But the past is just a jumping-off point. To dig deeper, we wanted to see how 2020 informed the priorities for organisations in 2021--and what challenges still remained. For that, we looked at present processes and how organisations were faring.  

The Present

Even with the learning experience that was 2020 behind them, finance and operations teams still weren't doing all they could to stay agile for future change in 2021. But a number of them did seem to be focused on the right priorities--it's just that familiar challenges were getting in the way. 

In fact, 97% of the finance teams surveyed said they were adding value as a strategic partner to their business. In other words, they were going beyond the traditional transactional or back-office roles and being embraced as a trusted advisor to their business, providing key strategic analysis to help drive the business forward. And they were focused on developing many of the skills they needed to do so. Almost 60% were investing in reporting skills, 54% in business analysis skills and 51.5% in leadership skills--skills that added to their agility as organisations.

Unfortunately, companies were still falling behind on agile processes such as scenario modelling. Not only that, but data was still proving to be a challenge. "Multiple disparate and disconnected data sources" was the biggest data challenge in 2021--just as it was in 2020.

The report revealed that a majority of organisations were still missing a unified strategy on how they create, maintain, control and use data--making unlocking deeper insights impossible.  "This will likely continue to be a hot topic over the next five to 10 years, as businesses move toward more unified data management," the report suggests.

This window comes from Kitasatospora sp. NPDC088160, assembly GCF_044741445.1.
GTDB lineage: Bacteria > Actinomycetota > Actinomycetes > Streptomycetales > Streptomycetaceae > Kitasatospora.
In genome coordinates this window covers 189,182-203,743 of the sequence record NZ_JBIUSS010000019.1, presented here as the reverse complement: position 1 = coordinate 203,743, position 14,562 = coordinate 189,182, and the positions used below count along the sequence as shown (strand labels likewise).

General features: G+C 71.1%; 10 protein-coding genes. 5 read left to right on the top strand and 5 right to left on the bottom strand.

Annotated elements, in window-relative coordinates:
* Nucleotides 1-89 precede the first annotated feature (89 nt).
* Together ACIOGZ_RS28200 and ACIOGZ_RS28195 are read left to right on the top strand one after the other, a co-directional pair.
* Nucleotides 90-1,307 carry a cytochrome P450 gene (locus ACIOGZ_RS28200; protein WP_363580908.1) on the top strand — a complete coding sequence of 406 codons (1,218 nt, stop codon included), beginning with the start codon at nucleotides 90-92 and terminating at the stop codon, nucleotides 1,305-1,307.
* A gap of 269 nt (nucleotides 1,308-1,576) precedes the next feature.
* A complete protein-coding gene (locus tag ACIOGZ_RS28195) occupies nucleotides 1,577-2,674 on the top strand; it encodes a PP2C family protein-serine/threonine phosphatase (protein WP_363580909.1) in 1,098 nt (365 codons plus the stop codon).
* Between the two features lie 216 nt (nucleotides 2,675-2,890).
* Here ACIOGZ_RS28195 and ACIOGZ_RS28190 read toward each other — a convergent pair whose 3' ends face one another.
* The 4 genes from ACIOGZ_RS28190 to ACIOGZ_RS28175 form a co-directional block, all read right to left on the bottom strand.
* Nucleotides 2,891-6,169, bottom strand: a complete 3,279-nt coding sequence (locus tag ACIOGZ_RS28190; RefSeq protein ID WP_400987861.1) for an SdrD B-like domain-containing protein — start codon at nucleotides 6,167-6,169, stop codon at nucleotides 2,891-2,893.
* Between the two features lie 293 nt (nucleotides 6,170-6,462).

The State of Strategic Finance also looks at:

  • The biggest drivers of revenue growth in 2021
  • The greatest challenges to current business planning processes

Without the right processes to stay agile--and accessible, easy-to-use data to back that up--organisations can put themselves at a disadvantage when it comes to meeting future goals. So finally, we looked ahead to see what organisations were doing to make their future vision a reality.

The Future

With all of that in mind, how ready are organisations for whatever the future has to hold? And what are they doing to stay ready? Not as much as they'd like to be, our benchmark survey found.

Image showing the percentage of survey respondents that don't have a long-range plan or forecastToday's finance and operations teams were falling behind on both forecasting and long-range planning. Organisations weren't forecasting as often as they would have liked and weren't giving their long-range plans the attention they needed for the best results. 

According to the report, a lack of time was getting in the way, but it wasn't the only factor that was making more frequent, continuous forecasting a problem. "Disconnected data (33%) and insufficient technology (25.5%) were also issues. Clearly, the challenges organisations face in their people, processes and technology today affect how they approach tomorrow too," the report reads.

To complete our view ahead, the report also looks at:

  • How often organisations are forecasting and updating their long-range plans
  • How organisations are using future-facing technology such as artificial intelligence (AI)

Read the entire report and find out what next steps you can take to future-proof your organisation.